AN Australian citizen living overseas has reportedly paid around $50 million for Rifa Salutary’s Middlebrook Station in northern New South Wales.
The large-scale cattle breeding and finishing aggregation is situated 36km from Tamworth, on the western fall of the Great Dividing Range.
The 4049ha Middlebrook Park and the 4564ha Kooroon-Keeva were offered to the market by CBRE Agribusiness as a whole or as separate assets. Less than 5km apart, they are operated as a single management unit.
Boasting high quality soil types and an average annual rainfall of 750mm, the enterprise has 884ML of water entitlements and can carry up to 4500 Angus cows in a normal season.
Rifa CEO Cameron Hall and CBRE’s Simon Cudmore were unable to disclose the price paid or the purchaser, however they did confirm the sales process on Middlebrook had concluded.
Mr Hall described the transaction as a ‘good result’ but admitted COVID had contributed to a slower-than-expected sales process.
“The aggregation sold as a whole including 3300 to 3400 head of cattle. Middlebrook responded well to the better seasonal conditions and the buyer should be very happy with the purchase,” he told Beef Central.
In 2016, Beef Central reported that Middlebrook Park and Kooroon aggregation sold to RIFA for around $55m.
Rifa is the Australian arm of China’s Zhejiang Rifa Holding Group which has significant investments in the specialist machinery and textiles, aeronautical and aviation, finance and agriculture sectors in China and globally.
Last July, after just five years of ownership, the Chinese investor announced it would offload its Australian agricultural business portfolio consisting of 14 showcase properties.
Spanning 43,776ha of prime red meat production land across northern New South Wales and Victoria, the aggregation consisted of a diversified and geographically dispersed collection of five main operational hubs, including 10,000 Angus breeders.
- 2405ha Blackwood Station (Victoria’s Western District)
- 4390ha Kulwin Park Station (Victoria’s Southern Mallee)
- 4391ha Ashleigh Station (Gravesend, NSW Northern Slopes)
- 8613ha Middlebrook Station (Nundle, Northern NSW)
- 23,977ha Cooplacurripa Station (Nowendoc, NSW).
Late last year two of RIFA’s properties changed hands:
The Dunkeld Pastoral Co, owned by prominent Melbourne barrister Allan Myers, reportedly paid around $30m for Blackwood Park in Victoria’s Western District. The historic 2405ha Dunkeld property, located 8km north east of Penshurst, was settled in 1842 and was twice owned by the Ritchie family.
In November, the 4390ha Kulwin Park in Victoria’s Southern Mallee, 65km south of Swan Hill, was secured by an offshore investor-backed fund for close to $10m. The property had been farmed for dryland cropping and historically planted to barley, grazing oats and hay.
Earlier this year, a third property, Ashleigh Station was purchased by an unnamed domestic party. The 4391ha large-scale cattle finishing and dryland farming platform is located at Gravesend, 14km west of Warialda and 60km east of Moree. Situated in the renowned Northern Slopes region of New South Wales, it has a proven history of turning off 4200 dry cattle using winter and summer fodder crops, combined with improved and native pastures.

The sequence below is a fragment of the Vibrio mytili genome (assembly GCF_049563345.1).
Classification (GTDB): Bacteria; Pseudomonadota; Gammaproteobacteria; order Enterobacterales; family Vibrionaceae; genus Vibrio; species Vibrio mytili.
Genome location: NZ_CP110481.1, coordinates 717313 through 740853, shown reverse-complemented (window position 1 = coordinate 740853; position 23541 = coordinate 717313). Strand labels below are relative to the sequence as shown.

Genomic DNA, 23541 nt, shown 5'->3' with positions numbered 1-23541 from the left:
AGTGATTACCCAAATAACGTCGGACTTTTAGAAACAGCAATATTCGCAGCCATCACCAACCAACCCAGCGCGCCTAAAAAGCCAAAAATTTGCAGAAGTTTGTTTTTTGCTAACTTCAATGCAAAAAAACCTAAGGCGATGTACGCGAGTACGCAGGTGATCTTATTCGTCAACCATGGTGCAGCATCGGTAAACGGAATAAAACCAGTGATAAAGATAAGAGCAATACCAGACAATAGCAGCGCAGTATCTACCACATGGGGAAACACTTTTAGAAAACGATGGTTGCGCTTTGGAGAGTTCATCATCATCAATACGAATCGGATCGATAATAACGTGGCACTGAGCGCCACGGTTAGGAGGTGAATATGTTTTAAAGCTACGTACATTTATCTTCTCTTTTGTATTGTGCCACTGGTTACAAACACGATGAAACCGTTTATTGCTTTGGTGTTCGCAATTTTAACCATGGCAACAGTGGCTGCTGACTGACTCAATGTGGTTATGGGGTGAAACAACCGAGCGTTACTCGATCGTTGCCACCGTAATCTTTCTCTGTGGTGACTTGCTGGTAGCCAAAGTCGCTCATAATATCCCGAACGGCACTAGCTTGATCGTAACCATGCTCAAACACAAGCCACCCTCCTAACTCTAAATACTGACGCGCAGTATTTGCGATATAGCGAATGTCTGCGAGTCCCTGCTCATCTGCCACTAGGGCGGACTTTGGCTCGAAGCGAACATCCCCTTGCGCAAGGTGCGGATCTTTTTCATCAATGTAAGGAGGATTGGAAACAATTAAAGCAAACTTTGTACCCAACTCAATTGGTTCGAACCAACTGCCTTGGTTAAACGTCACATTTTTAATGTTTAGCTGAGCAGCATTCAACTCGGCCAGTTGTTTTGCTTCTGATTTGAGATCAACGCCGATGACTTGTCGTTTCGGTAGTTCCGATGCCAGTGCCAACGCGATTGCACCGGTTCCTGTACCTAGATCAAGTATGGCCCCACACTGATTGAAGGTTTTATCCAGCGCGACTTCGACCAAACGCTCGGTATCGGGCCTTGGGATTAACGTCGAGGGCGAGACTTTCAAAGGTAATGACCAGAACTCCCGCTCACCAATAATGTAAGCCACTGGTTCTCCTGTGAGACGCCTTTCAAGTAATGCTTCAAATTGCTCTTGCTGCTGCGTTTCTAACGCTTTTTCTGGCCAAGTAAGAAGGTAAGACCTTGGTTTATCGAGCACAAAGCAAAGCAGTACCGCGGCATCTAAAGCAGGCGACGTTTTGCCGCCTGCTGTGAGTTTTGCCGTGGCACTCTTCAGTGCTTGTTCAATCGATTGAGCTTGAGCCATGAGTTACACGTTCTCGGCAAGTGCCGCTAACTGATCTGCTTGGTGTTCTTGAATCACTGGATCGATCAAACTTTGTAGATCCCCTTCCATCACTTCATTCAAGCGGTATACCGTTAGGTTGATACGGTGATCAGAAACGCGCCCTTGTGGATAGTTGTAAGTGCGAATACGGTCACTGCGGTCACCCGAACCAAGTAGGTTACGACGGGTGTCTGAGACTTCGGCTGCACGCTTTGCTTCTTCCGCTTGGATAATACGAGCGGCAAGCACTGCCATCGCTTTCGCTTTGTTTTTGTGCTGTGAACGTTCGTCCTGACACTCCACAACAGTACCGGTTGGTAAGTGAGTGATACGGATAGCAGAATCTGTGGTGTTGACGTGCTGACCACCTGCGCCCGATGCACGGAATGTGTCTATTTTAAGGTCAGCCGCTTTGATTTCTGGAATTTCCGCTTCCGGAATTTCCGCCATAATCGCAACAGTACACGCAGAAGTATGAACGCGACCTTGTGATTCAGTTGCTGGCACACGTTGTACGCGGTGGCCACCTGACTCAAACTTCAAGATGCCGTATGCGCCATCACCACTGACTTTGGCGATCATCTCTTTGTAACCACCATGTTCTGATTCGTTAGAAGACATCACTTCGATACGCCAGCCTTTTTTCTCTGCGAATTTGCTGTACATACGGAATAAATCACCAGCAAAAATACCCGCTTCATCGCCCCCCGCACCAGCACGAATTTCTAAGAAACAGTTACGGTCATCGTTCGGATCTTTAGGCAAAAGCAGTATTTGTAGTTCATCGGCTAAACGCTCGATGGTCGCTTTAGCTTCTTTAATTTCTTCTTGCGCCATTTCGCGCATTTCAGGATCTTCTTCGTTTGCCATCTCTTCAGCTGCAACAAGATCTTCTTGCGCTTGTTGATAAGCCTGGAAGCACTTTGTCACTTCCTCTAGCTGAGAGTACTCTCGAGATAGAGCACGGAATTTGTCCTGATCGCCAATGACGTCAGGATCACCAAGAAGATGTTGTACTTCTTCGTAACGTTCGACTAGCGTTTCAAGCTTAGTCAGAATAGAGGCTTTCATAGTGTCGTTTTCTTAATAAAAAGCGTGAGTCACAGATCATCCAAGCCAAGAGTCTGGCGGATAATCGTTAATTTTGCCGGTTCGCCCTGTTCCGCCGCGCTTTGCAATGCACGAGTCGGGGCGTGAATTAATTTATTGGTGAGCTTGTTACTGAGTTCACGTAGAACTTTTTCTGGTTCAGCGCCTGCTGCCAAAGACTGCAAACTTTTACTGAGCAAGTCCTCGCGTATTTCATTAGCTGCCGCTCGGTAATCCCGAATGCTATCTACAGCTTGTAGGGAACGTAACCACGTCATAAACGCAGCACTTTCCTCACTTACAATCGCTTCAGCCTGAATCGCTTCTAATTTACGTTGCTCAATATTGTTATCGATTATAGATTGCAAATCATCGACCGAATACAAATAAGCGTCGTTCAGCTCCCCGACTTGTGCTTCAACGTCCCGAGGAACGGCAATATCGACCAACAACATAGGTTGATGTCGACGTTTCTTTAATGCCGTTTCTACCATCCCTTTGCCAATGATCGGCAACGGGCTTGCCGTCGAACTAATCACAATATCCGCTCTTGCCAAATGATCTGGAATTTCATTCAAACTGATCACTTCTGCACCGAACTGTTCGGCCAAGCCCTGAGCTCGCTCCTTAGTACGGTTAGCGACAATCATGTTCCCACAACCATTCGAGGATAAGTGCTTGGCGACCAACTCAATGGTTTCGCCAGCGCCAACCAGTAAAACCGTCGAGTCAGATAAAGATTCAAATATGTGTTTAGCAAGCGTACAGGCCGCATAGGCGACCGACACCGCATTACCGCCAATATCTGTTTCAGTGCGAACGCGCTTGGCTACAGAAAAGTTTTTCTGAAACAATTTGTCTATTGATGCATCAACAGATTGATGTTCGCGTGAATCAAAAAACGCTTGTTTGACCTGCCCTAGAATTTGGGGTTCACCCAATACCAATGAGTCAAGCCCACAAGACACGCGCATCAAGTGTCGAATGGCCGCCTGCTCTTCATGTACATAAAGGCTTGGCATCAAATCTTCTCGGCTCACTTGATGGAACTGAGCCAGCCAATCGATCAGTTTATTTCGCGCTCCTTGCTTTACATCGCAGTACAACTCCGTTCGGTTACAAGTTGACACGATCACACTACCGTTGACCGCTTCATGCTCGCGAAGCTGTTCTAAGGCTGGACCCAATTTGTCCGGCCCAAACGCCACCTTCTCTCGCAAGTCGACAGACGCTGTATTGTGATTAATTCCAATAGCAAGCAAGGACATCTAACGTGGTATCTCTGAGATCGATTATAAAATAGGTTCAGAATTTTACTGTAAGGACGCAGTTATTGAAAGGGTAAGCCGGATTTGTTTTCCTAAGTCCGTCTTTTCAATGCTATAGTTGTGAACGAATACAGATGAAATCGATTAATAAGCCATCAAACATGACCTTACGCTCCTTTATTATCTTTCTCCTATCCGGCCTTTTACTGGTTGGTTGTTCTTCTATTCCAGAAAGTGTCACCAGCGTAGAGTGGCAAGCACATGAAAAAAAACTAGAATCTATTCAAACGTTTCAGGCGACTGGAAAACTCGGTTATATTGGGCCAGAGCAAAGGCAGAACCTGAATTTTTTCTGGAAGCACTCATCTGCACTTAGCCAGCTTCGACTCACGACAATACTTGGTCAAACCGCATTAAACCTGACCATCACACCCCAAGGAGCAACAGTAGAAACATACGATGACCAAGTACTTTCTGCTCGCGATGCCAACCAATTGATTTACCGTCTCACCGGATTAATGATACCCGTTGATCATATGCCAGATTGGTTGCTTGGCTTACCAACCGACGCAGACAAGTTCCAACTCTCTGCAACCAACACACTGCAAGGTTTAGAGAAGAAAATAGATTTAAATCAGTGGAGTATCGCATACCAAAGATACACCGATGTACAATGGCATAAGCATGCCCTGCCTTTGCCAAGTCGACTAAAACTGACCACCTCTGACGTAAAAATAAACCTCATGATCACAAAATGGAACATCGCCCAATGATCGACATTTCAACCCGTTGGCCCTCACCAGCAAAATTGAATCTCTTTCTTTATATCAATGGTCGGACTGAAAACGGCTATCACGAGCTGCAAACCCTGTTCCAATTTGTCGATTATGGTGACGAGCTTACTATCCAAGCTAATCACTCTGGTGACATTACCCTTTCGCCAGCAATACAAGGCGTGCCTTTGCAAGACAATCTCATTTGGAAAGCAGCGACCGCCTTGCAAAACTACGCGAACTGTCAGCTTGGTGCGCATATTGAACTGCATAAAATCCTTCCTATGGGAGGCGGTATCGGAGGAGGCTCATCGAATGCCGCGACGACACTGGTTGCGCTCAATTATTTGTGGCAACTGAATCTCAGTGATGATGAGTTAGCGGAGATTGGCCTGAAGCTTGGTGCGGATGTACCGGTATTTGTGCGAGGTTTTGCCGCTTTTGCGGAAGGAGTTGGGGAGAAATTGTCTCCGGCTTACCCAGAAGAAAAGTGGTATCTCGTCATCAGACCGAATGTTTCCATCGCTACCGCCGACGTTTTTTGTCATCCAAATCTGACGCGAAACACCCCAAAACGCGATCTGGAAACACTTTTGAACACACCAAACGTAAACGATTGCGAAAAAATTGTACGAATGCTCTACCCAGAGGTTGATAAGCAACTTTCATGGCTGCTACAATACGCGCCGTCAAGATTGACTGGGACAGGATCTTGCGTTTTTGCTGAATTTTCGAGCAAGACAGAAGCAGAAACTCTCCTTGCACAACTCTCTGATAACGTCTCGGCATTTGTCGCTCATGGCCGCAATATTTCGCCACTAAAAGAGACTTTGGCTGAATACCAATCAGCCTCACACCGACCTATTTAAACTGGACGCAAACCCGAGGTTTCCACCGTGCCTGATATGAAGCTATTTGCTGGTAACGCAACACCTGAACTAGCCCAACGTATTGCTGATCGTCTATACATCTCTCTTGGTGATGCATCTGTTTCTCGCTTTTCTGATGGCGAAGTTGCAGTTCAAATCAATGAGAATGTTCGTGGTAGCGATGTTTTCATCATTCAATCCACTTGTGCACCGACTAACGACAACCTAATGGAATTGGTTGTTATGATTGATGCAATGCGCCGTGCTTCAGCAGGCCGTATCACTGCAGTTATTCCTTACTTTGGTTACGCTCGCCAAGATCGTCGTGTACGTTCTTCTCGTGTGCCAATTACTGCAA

Following the seasonal break, CBRE Agribusiness relaunched the marketing of Rifa’s two unsold grazing enterprises – the 8613ha Middlebrook and the 23,977ha Cooplacurripa.
Cooplacurripa is a renowned large-scale cattle breeding property in the Northern Tablelands region that is expected to raise between $25 million and $30 million.
Comprising three properties known as Cooplacurripa, Number One and the Nowendoc Saleyards, the aggregation is located 40km south east of Nowendoc and 70km northwest of Wingham.
The operation benefits from an average annual rainfall of 1036mm, with water entitlements comprising a total of 682ML.
Under normal seasonal conditions, Cooplacurripa runs around 3900 Angus and Angus cross cows.
Rifa CEO Cameron Hall said discussions were underway with several parties who have inspected the property.
“The travel restrictions, imposed as a result of COVID, have slowed down the sales process. They have also made it problematic for international parties to participate,” he said.
Mr Hall said while COVID has been a challenging factor, it hasn’t been the only one.
“Interested buyers have been adopting a cautious approach in terms of due diligence. Last year was difficult. The drought impacted the early stages of the sale, however the process moved forward more positively as the season improved, properties recovered and livestock prices rose.”
Mr Hall isn’t expecting a transaction on Cooplacurripa until the New Year.
“The property is experiencing a good season and the country is recovering well following the drought and the bushfires. We are well into the process of rebuilding the damage that occurred. So, there will be an extensive area of brand-new fencing completed for the incoming buyer.”
Rifa Salutary bought the 22,548ha Cooplacurripa Station with 8000 head of cattle for a reported $32 million in December 2015.